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Throughout their 42-year history, the Capitals have been one of the best in the NHL when it comes to drafting and developing their prospects. But in particular, Capitals management has found hidden gems within the late rounds of the draft. The Caps currently have a number of prospects in the organization that were late-round (fourth or later) finds, but historically, they’ve been able to scout and select impact players.
Under former General Manager David Poile (currently the GM of the Nashville Predators), who took over as GM in 1982, the Capitals drafted players such as Dmitri Khristich (120th overall in 1988), Peter Bondra (156th overall in 1990), Ken Klee (177th overall in 1990), and Richard Zednik (249th overall in 1994) just to name a few. Bondra, of course, went on to play 14 seasons with the Capitals and after being traded in 2003, held franchise records in major offensive categories before the arrival of Alex Ovechkin. Klee also became a brilliant offensive contributor from the blueline.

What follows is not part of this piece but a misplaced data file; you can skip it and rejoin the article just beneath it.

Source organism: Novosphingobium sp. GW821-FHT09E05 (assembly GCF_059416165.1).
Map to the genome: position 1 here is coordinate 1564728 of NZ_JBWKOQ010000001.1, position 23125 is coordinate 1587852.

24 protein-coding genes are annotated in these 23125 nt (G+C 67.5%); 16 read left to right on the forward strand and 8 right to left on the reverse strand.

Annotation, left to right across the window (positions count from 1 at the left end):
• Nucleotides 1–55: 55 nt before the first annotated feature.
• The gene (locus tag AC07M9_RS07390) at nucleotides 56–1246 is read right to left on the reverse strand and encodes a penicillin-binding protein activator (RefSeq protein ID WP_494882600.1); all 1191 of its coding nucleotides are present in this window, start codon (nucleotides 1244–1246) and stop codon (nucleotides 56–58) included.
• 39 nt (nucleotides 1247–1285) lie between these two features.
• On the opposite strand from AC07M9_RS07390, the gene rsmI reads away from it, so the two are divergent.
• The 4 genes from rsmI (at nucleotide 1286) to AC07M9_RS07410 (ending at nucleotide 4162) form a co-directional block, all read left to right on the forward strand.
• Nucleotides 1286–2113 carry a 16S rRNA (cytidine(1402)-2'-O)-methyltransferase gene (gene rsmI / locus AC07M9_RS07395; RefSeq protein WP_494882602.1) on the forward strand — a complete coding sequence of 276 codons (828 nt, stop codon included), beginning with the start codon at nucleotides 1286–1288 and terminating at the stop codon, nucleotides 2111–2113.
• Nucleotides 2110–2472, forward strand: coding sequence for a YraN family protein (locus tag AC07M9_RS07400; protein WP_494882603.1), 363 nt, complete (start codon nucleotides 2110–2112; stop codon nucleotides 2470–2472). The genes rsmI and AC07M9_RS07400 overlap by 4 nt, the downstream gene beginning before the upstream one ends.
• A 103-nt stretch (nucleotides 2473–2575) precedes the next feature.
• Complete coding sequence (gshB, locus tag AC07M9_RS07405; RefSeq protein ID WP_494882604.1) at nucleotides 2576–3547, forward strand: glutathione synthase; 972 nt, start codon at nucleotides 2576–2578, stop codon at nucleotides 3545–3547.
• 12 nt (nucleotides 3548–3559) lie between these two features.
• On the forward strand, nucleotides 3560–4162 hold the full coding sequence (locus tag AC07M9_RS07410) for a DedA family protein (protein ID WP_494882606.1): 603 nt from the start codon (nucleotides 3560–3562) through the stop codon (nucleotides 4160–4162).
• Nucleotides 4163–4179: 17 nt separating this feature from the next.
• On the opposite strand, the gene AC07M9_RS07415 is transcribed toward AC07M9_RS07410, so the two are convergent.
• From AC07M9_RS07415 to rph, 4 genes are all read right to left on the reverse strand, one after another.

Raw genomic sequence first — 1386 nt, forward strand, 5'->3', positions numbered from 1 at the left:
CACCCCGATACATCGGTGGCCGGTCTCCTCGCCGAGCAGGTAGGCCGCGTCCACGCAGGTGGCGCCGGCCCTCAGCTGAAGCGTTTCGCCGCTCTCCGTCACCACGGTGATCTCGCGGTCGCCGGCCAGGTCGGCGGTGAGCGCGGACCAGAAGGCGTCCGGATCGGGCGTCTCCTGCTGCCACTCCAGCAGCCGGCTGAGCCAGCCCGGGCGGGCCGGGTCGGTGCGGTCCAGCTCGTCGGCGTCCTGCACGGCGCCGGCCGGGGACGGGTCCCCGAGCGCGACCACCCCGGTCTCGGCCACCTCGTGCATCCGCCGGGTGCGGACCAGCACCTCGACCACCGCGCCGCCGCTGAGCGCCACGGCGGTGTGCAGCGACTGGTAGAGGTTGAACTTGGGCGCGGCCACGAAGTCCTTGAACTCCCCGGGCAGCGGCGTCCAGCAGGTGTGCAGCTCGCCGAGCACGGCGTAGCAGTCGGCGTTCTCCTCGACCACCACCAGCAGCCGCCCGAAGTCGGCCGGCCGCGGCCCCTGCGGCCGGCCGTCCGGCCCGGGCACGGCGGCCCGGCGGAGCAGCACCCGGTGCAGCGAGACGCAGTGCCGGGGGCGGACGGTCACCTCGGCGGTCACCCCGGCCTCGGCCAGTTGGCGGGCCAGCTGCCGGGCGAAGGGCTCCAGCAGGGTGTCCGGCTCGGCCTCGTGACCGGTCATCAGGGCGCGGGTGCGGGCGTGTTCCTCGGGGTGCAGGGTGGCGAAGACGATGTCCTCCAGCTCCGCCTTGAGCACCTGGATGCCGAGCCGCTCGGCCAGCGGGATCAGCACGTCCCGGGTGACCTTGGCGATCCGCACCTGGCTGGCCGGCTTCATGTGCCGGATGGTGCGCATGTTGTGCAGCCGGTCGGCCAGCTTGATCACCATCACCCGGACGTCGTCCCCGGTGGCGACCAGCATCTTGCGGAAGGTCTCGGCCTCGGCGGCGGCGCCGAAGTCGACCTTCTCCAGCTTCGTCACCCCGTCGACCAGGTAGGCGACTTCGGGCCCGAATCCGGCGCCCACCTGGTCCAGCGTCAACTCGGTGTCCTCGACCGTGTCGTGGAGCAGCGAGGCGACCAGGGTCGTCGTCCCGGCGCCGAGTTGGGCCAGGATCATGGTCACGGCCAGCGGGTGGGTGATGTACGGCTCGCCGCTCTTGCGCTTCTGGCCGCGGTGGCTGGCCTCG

Under Poile’s successor, George McPhee, the Capitals would become one of the best in drafting and developing prospects, with names such as Braden Holtby (93rd overall in 2008), Mathieu Perreault (177th overall in 2006), Philipp Grubauer (112th overall in 2010), and Riley Barber (167th overall in 2012). Holtby entered this season coming off a season in which he won the Vezina Trophy as the best goalie in the league, and also tied the record for most wins in a season. Perreault became a serviceable forward for the Caps as a bottom-six forward before being traded. Grubauer is now the backup goalie in Washington, and has proven himself ready to become a starter, and Barber is one of the top prospects waiting in the AHL for a chance to earn an NHL roster spot.
Under current GM Brian MacLellan, the Capitals have plucked promising young players such as Shane Gersich (134th overall in 2014), and Connor Hobbs (143rd overall in 2015). Both have considerable promise and give the Caps’ prospect pool incredible depth. No matter who makes the final decision, the Capitals have an undeniable talent for finding exciting young talent in the late stages of the draft. And who knows, maybe one or two of these players will become an integral part of any future Stanley Cup runs the Caps may have.
By Michael Fleetwood